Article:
Perhaps it's my Canadian roots and the fact that I am one of two staff members that enjoys sports games but NHL 10
was one of the best titles released last year. After a shaky start in the current generation of consoles, the team at EA Canada has transformed the NHL brand into the premiere video game sports franchise.
Not content with adding a few adjustments to last year's winning formula, EA Canada is making drastic changes to NHL 11
– the 20th anniversary of the longstanding sports franchise. Unfortunately, of the gameplay changes I've seen, there may be some cause for alarm.
If you're not a fan of the Madden NFL series this comparison may be lost on you, and for that I apologize. When Madden NFL 06
was released, one of the newest and highly touted features was the QB Vision Control; unfortunately, the feature was largely considered a disaster. The issue is, and many EA Sports games have this flaw, when a new concept is envisioned it is usually thrust upon the player so that it sneaks its way into what we consider "the norm" for the series.
One of the newest features in NHL 11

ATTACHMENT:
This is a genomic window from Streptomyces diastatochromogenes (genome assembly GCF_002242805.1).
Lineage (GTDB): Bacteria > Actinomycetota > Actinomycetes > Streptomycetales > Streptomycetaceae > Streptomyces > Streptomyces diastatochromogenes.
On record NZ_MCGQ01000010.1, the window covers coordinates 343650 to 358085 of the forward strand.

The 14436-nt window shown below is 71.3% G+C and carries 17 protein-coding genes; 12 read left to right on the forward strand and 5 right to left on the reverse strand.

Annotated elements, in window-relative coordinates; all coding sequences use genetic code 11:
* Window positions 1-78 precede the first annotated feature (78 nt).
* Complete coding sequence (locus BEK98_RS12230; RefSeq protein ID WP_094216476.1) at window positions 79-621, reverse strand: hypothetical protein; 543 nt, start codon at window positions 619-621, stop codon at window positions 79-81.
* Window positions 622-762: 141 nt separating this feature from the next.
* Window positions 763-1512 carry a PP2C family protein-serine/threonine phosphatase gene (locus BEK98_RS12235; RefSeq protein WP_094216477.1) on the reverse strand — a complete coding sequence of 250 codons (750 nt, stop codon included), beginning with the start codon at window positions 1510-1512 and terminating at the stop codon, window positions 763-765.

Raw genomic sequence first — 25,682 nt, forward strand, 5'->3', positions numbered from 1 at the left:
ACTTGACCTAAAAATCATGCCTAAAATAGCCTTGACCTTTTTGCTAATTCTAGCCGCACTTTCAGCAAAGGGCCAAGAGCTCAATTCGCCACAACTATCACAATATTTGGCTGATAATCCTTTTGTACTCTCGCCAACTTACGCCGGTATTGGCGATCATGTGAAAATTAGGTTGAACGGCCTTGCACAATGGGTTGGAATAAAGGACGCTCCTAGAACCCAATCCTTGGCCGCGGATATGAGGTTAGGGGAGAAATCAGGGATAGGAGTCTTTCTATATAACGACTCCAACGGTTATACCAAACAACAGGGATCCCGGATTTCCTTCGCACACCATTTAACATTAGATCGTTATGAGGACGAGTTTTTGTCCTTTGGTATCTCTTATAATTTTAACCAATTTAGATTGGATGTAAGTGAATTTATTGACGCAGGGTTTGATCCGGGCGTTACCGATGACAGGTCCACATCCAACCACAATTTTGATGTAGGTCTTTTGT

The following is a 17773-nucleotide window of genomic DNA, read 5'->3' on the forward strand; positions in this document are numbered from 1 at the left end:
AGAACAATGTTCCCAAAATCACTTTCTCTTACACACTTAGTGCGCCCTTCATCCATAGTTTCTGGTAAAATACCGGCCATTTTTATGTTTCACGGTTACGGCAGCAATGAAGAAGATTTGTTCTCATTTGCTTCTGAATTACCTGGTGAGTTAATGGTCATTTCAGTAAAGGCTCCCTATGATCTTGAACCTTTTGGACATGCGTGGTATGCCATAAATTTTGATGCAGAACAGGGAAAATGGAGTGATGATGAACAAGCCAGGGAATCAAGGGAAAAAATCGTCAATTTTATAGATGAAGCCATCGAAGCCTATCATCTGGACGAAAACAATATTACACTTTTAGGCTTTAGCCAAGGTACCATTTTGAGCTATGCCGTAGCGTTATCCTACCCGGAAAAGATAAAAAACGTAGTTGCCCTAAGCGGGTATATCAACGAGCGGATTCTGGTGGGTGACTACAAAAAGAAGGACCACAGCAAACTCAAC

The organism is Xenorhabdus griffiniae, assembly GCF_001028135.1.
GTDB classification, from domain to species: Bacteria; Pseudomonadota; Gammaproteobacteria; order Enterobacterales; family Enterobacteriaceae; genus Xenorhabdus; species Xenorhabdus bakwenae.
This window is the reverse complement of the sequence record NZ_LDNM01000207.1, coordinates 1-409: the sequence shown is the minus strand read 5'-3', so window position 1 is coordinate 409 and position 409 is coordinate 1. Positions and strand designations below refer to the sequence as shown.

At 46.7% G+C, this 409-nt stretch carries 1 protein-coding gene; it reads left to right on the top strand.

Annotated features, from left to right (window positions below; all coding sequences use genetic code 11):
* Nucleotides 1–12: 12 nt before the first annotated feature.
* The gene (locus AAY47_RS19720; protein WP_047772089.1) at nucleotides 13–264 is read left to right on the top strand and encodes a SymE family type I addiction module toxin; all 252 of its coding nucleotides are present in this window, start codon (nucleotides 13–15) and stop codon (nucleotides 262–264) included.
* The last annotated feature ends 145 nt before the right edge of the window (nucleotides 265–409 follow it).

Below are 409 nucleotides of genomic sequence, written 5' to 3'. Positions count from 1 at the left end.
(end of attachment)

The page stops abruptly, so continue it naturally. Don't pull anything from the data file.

is independent physics for all players on the ice. Rather than have a bunch of canned animations for checking that look like a few frames of a player falling down, the game now has independent physics for every part of a player's body. Now, hard checks into the boards look realistic. As for realism, the overall skating model looks more authentic than it has in previous NHL titles and hard shots have the ability to shatter a player's stick.
All of these additions look great and feel wonderful in the beginning, but quickly problems start to set in. Like the QB Vision Control feature I mentioned previously, the new physics system in NHL 11
is turned on too high. While it certainly shows off how much of a spectacle the game of hockey can be from time-to-time, it does it too frequently and violently. Not violently in the sense that I became shocked and appalled but violently in the sense that, in one game,
on default settings, this new feature yielded about seven game-ending injuries.
Hits are so brutal and "realistic" that the character models can't seem to keep up with the system, forcing players to swap out their favorite skaters. There are
injuries in hockey and it's nothing new to the EA Sports franchise, but this isn't Mutant League Football.
Where the physics do shine is in some of the new animations and moves players can do. Players can send skaters flying with devastating hip checks, pass or shoot from their knees and pull off dekes that look and feel like they belong in a simulation sports title. The good news for fans worried about the new physics system is that the online mode will not be compromised. The new system is drastically turned down by default for online play but offline modes do have the physics set higher to "show off" what the system can do.
Hopefully EA Canada finds a good balance when the game ships later this year. The last thing anyone wants is the best simulation sports game of 2009 to turn into the best arcade brawler of 2010.